By Kalvin Valdillez, Tulalip News
On the morning of Monday November 11, the Tulalip community gathered at the Hibulb Cultural Center (HCC) longhouse to thank the brave heroes who put their lives on the line to defend this Nation’s freedom. Service men and women filled the stands of the longhouse to pay their respects as well as share their active-duty experience.
During roll call, the veterans stated their name, military branch and years of service, among intriguing deployment stories. Family members of fallen soldiers spoke their name, recognizing them for their dedication to protecting this country. The HCC presented each veteran in attendance a gift bag, filled with items from their shop, as a sign of respect and gratitude. Since opening in 2011, the cultural center has made it a point of emphasis to pay tribute to the vets and ensure they are honored properly each November.
“It’s always a big honor to celebrate our veterans,” expressed Mytyl Hernandez, HCC Marketing and PR. “The veterans are a big part of the community and have been a huge part of our exhibits and museum. Being able to have an event for them is very special.”
Becoming an annual tradition, the ladies of the Veteran Quilting Project returned with several beautiful quilts made specifically with a tribal veteran in mind. Now in its fourth year, the Veteran Quilting Project is comprised of seven tribal quilters who produced nearly thirty red, white and blue star quilts for the eldest Tulalip veterans since 2016.
“I made mine for Walt Campbell,” said Quilter Verna Hill. “This is my first year joining the ladies and what an honor it is. With each and every cut, you think about what those veterans done for this country. To sit down and sew for them is so rewarding. And to be here today and wrap him with that quilt was amazing. His response to me was ‘this is better than any medal I’ve ever received’. That was very powerful. I’m thankful to be a part of this group and I can’t wait to continue wrapping our veterans in love.”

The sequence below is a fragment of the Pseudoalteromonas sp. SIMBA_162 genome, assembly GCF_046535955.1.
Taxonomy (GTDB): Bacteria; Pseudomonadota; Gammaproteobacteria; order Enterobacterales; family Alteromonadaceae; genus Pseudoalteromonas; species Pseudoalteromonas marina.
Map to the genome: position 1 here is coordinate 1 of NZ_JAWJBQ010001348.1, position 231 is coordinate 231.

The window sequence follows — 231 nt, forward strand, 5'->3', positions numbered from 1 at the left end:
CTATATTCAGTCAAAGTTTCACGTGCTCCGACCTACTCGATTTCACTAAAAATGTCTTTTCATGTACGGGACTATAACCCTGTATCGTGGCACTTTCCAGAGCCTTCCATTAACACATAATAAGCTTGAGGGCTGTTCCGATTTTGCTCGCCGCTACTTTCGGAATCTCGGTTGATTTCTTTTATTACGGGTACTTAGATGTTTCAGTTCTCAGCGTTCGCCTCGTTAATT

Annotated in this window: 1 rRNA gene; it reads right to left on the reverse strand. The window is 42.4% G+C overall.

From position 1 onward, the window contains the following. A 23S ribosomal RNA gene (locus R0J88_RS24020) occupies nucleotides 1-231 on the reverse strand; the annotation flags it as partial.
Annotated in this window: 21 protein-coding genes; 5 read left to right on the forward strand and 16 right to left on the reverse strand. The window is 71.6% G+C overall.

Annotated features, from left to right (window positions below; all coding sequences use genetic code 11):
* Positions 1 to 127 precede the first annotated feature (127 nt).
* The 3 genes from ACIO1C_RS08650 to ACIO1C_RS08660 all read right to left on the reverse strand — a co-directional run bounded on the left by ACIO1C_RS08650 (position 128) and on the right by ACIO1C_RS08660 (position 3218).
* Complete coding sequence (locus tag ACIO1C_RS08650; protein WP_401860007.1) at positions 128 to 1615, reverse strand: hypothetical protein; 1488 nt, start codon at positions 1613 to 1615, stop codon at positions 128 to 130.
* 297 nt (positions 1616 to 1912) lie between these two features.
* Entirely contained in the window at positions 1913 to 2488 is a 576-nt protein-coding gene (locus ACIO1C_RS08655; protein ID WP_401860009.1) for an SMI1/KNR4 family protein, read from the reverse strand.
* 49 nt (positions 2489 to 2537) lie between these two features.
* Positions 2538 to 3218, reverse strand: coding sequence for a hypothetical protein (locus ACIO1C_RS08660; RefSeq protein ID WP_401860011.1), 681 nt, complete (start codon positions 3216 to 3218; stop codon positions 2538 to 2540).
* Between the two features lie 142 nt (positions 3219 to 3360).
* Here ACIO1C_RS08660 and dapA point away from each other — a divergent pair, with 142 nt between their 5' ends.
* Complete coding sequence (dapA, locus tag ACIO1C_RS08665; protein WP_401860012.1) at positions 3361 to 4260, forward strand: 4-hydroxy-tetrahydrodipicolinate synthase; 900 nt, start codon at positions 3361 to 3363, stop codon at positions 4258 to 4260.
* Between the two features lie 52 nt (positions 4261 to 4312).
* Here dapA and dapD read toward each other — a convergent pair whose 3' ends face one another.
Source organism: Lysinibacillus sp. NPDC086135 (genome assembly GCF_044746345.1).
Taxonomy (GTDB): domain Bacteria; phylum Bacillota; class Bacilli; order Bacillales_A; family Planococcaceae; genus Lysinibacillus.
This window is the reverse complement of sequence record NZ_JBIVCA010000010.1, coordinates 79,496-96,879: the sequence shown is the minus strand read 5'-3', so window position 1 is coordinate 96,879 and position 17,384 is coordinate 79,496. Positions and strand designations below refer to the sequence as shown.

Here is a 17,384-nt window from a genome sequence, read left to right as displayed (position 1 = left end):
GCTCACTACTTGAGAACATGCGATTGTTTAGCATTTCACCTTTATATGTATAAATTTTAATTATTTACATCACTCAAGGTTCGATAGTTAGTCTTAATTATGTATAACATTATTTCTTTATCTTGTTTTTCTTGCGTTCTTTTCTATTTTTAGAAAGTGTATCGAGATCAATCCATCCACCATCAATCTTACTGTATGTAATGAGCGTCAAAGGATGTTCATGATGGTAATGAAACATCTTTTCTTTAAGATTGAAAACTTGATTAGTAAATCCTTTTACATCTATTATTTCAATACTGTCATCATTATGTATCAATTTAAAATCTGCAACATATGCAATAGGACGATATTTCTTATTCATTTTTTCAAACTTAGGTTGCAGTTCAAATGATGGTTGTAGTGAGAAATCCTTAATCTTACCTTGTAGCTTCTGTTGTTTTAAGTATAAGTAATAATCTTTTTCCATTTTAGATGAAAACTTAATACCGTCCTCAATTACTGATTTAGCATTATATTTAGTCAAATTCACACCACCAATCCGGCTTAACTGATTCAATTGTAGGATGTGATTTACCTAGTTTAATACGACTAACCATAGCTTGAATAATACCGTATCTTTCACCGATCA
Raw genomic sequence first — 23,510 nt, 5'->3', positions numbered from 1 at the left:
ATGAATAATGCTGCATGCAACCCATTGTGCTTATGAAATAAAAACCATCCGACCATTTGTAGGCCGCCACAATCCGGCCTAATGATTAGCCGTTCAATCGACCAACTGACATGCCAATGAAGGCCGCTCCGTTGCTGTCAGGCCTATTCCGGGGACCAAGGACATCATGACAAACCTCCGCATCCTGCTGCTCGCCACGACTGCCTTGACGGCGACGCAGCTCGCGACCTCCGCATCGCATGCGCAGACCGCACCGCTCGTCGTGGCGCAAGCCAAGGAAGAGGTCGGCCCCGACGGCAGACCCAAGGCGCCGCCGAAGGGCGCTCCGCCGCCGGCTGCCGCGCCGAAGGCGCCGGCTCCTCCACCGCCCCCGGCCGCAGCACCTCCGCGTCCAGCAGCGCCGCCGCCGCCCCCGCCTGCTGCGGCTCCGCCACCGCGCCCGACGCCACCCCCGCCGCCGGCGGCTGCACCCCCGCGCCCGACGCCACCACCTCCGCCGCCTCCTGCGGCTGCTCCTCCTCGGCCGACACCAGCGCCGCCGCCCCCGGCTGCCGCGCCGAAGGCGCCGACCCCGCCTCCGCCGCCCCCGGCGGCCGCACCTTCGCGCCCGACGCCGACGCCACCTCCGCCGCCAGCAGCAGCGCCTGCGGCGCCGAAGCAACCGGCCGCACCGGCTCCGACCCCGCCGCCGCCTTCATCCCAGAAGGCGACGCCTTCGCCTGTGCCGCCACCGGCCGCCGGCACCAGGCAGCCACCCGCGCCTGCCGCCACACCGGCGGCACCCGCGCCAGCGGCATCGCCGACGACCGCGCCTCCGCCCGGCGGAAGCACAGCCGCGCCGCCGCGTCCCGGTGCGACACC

As the veterans accepted their quilts, Tulalip Artist Melissa Bumgarner surprised the veterans with a gift of her own.
“I made some beaded medallions,” she said. “At the center of each medallion is a plaque of the branch they served in; the Navy, Air Force, Army and Marines. I did it because I want to say thank you for what they did. It felt good to present that to them and show them appreciation.”
The HCC’s Veterans Day observance ended with three workshops geared toward the Indigenous veteran community; a soapstone carving demonstration with Choctaw Air Force Veteran Sam Sitt, an Ozette Archeological Recovery Experience with Tulalip Army Veteran John Campbell, and the Veterans Healing Forum with Rev. Bill Eaglehart Topash, Tulalip Marine Veteran.
“Veterans Day is a good time to remember those from the past,” expressed John McCoy, Tulalip Air Force Veteran. “Today was especially tough because we lost two of our World War II vets, Stan Jones and Moxie Renecker, this year. That was a special moment for me today, remembering those two great men.”